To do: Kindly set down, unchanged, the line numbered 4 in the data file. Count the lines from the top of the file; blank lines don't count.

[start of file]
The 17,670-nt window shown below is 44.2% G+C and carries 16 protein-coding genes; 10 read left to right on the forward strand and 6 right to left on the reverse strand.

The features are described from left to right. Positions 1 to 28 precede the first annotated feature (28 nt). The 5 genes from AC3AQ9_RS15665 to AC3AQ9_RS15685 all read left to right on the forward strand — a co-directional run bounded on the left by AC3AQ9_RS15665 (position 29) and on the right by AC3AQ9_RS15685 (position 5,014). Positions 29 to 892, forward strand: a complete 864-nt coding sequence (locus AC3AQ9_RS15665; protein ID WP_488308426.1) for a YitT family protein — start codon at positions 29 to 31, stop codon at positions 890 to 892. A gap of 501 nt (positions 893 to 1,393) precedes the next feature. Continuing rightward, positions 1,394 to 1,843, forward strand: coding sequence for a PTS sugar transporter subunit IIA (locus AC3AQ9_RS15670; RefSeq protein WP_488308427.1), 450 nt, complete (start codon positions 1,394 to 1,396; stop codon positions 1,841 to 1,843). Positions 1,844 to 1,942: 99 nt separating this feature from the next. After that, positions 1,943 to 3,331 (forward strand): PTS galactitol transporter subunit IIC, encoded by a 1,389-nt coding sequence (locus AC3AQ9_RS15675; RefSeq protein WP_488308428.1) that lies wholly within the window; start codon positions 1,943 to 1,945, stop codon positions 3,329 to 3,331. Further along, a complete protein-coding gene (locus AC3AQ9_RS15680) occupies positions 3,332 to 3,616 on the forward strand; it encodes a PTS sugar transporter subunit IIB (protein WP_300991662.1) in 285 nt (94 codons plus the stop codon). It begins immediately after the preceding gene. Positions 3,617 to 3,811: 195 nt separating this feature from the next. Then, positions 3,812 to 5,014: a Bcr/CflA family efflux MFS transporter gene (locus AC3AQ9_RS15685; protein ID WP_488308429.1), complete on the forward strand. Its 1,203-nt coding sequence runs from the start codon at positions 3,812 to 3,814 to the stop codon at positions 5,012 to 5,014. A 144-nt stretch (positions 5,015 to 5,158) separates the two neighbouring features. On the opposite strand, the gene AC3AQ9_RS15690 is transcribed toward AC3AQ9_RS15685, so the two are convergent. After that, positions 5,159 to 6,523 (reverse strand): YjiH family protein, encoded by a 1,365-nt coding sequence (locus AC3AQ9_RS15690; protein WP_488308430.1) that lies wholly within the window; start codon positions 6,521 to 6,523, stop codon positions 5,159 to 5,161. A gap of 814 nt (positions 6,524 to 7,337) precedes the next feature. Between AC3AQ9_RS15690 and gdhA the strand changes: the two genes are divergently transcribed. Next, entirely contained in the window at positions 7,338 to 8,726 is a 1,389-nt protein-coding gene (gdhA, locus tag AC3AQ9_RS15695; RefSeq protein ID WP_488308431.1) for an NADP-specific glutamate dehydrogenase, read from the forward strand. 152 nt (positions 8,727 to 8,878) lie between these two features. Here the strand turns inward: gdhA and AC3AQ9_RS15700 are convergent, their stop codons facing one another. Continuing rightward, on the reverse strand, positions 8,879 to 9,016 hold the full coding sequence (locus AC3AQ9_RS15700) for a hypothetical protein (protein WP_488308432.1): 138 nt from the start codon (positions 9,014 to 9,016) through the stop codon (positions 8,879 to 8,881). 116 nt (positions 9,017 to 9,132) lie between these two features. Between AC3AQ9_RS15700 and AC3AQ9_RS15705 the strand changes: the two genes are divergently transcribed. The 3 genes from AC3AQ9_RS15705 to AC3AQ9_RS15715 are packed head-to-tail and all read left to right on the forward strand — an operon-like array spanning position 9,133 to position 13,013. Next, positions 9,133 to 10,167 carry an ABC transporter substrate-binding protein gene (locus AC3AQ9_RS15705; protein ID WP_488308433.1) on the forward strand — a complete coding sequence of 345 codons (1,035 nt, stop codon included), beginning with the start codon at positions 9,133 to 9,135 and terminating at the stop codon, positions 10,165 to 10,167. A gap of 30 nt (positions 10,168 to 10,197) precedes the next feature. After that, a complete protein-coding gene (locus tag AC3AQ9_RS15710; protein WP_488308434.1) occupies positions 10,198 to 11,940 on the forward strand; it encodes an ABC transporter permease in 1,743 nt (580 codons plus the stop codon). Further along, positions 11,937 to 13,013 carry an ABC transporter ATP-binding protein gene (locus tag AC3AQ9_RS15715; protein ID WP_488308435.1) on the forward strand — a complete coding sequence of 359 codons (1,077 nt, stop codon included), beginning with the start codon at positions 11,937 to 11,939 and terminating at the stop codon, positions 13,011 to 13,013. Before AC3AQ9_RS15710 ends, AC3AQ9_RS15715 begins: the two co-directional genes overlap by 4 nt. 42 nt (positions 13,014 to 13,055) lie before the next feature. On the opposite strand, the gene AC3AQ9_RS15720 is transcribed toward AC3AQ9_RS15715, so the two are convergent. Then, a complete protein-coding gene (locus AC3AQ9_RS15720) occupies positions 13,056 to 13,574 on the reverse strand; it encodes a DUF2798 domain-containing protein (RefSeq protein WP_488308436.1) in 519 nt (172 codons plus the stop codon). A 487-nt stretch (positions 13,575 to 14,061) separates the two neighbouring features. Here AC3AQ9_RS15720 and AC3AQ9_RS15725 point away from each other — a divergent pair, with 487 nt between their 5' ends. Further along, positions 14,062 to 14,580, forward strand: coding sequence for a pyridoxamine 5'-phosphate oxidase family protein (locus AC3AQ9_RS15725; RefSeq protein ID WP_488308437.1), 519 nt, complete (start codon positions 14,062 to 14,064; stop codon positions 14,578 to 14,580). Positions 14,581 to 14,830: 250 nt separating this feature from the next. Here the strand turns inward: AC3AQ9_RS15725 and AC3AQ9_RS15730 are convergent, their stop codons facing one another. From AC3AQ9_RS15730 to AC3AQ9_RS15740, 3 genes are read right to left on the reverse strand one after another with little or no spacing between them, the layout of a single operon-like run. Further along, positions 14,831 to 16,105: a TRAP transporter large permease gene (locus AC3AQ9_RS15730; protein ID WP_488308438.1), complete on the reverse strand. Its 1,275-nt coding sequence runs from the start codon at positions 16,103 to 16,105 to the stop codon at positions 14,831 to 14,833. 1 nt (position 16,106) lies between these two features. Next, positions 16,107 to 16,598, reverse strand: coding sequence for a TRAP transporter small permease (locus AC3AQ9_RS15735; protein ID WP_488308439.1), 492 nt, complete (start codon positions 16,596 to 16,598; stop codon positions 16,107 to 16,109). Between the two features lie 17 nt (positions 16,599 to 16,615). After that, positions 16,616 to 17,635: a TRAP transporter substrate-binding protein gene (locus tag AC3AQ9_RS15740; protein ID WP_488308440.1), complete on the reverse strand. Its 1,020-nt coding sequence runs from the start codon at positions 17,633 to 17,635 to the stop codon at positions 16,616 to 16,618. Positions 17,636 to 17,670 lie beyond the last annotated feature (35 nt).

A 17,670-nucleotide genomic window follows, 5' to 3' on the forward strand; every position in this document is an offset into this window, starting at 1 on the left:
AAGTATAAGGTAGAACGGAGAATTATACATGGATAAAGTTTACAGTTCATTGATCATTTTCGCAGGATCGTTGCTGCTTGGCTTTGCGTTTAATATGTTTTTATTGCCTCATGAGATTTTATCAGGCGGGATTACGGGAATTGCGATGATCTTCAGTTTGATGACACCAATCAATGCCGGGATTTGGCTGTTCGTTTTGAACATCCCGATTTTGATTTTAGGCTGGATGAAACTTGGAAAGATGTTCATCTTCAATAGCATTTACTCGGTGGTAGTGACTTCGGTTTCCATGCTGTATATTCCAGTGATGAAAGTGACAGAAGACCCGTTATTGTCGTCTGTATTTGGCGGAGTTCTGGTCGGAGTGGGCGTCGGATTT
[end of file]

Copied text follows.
AAGTATAAGGTAGAACGGAGAATTATACATGGATAAAGTTTACAGTTCATTGATCATTTTCGCAGGATCGTTGCTGCTTGGCTTTGCGTTTAATATGTTTTTATTGCCTCATGAGATTTTATCAGGCGGGATTACGGGAATTGCGATGATCTTCAGTTTGATGACACCAATCAATGCCGGGATTTGGCTGTTCGTTTTGAACATCCCGATTTTGATTTTAGGCTGGATGAAACTTGGAAAGATGTTCATCTTCAATAGCATTTACTCGGTGGTAGTGACTTCGGTTTCCATGCTGTATATTCCAGTGATGAAAGTGACAGAAGACCCGTTATTGTCGTCTGTATTTGGCGGAGTTCTGGTCGGAGTGGGCGTCGGATTT